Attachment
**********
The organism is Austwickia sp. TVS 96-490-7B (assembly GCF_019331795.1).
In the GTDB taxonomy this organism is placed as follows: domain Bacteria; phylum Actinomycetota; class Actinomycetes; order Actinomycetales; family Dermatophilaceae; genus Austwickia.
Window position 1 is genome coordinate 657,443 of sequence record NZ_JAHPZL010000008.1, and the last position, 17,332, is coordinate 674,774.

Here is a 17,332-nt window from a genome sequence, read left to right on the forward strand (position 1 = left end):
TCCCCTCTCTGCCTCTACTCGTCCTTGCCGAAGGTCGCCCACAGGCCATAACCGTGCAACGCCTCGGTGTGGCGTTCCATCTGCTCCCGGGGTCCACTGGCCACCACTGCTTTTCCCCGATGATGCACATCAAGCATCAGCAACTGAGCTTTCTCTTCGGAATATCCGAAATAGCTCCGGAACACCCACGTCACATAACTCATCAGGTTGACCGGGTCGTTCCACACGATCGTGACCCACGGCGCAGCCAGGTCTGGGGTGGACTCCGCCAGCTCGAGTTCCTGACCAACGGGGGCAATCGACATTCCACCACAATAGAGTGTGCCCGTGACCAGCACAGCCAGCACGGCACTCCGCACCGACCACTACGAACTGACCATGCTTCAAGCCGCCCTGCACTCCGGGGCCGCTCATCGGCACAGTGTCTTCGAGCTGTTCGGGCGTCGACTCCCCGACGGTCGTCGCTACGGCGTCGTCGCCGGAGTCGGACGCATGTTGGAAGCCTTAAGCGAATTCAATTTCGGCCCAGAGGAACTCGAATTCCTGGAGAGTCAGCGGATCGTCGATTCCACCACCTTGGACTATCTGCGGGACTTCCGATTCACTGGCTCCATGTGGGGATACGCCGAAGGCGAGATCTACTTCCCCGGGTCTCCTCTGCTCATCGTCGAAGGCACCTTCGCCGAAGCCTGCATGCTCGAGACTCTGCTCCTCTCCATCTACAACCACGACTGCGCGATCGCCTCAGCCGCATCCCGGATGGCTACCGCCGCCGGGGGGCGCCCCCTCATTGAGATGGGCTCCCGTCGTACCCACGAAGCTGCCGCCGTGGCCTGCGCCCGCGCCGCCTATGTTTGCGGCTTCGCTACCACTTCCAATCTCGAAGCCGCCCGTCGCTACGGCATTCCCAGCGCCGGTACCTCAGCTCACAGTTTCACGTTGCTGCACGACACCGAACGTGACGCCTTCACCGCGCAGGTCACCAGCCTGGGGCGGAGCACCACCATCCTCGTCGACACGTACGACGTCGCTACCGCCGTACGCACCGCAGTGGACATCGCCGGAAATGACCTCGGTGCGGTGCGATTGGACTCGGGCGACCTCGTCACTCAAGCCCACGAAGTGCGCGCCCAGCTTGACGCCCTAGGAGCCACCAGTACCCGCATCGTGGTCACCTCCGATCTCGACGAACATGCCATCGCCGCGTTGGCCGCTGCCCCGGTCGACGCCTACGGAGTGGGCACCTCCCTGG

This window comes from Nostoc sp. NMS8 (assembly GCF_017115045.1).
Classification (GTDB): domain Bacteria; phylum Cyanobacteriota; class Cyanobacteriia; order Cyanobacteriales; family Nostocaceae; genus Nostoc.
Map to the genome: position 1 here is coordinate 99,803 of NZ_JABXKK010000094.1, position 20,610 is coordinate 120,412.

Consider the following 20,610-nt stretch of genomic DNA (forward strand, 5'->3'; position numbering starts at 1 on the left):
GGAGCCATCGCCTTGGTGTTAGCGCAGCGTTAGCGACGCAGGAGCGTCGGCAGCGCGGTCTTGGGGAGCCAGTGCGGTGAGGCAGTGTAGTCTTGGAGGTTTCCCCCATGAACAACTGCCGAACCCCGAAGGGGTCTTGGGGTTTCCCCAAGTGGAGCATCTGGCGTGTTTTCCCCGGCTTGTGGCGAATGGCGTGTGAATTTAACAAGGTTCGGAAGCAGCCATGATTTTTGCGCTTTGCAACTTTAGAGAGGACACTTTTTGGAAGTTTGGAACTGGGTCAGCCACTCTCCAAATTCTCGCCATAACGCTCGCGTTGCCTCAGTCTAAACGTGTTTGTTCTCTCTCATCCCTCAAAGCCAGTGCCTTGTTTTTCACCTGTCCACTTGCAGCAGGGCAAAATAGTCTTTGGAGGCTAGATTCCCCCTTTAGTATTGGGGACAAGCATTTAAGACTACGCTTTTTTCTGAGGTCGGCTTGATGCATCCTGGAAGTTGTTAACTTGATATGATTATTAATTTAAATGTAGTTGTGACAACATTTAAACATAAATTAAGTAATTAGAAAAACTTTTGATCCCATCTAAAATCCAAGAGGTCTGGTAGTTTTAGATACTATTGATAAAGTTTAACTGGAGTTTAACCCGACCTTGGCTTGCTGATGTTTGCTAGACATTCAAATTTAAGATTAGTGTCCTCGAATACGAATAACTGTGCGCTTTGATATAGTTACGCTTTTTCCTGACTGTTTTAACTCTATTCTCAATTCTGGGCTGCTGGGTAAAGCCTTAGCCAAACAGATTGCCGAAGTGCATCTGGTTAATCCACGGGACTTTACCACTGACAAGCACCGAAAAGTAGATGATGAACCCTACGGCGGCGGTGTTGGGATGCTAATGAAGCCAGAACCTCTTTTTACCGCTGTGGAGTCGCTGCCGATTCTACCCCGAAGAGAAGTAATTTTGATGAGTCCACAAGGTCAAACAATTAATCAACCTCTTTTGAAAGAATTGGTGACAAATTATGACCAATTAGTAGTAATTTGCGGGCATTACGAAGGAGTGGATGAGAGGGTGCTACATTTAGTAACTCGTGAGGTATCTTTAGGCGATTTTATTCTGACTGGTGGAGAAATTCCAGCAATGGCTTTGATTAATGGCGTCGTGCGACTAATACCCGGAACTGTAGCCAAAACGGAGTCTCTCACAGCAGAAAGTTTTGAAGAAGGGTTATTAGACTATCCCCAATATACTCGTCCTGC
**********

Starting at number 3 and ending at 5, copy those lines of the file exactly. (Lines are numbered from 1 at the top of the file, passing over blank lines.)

Window position 1 is genome coordinate 657,443 of sequence record NZ_JAHPZL010000008.1, and the last position, 17,332, is coordinate 674,774.

Here is a 17,332-nt window from a genome sequence, read left to right on the forward strand (position 1 = left end):
TCCCCTCTCTGCCTCTACTCGTCCTTGCCGAAGGTCGCCCACAGGCCATAACCGTGCAACGCCTCGGTGTGGCGTTCCATCTGCTCCCGGGGTCCACTGGCCACCACTGCTTTTCCCCGATGATGCACATCAAGCATCAGCAACTGAGCTTTCTCTTCGGAATATCCGAAATAGCTCCGGAACACCCACGTCACATAACTCATCAGGTTGACCGGGTCGTTCCACACGATCGTGACCCACGGCGCAGCCAGGTCTGGGGTGGACTCCGCCAGCTCGAGTTCCTGACCAACGGGGGCAATCGACATTCCACCACAATAGAGTGTGCCCGTGACCAGCACAGCCAGCACGGCACTCCGCACCGACCACTACGAACTGACCATGCTTCAAGCCGCCCTGCACTCCGGGGCCGCTCATCGGCACAGTGTCTTCGAGCTGTTCGGGCGTCGACTCCCCGACGGTCGTCGCTACGGCGTCGTCGCCGGAGTCGGACGCATGTTGGAAGCCTTAAGCGAATTCAATTTCGGCCCAGAGGAACTCGAATTCCTGGAGAGTCAGCGGATCGTCGATTCCACCACCTTGGACTATCTGCGGGACTTCCGATTCACTGGCTCCATGTGGGGATACGCCGAAGGCGAGATCTACTTCCCCGGGTCTCCTCTGCTCATCGTCGAAGGCACCTTCGCCGAAGCCTGCATGCTCGAGACTCTGCTCCTCTCCATCTACAACCACGACTGCGCGATCGCCTCAGCCGCATCCCGGATGGCTACCGCCGCCGGGGGGCGCCCCCTCATTGAGATGGGCTCCCGTCGTACCCACGAAGCTGCCGCCGTGGCCTGCGCCCGCGCCGCCTATGTTTGCGGCTTCGCTACCACTTCCAATCTCGAAGCCGCCCGTCGCTACGGCATTCCCAGCGCCGGTACCTCAGCTCACAGTTTCACGTTGCTGCACGACACCGAACGTGACGCCTTCACCGCGCAGGTCACCAGCCTGGGGCGGAGCACCACCATCCTCGTCGACACGTACGACGTCGCTACCGCCGTACGCACCGCAGTGGACATCGCCGGAAATGACCTCGGTGCGGTGCGATTGGACTCGGGCGACCTCGTCACTCAAGCCCACGAAGTGCGCGCCCAGCTTGACGCCCTAGGAGCCACCAGTACCCGCATCGTGGTCACCTCCGATCTCGACGAACATGCCATCGCCGCGTTGGCCGCTGCCCCGGTCGACGCCTACGGAGTGGGCACCTCCCTGG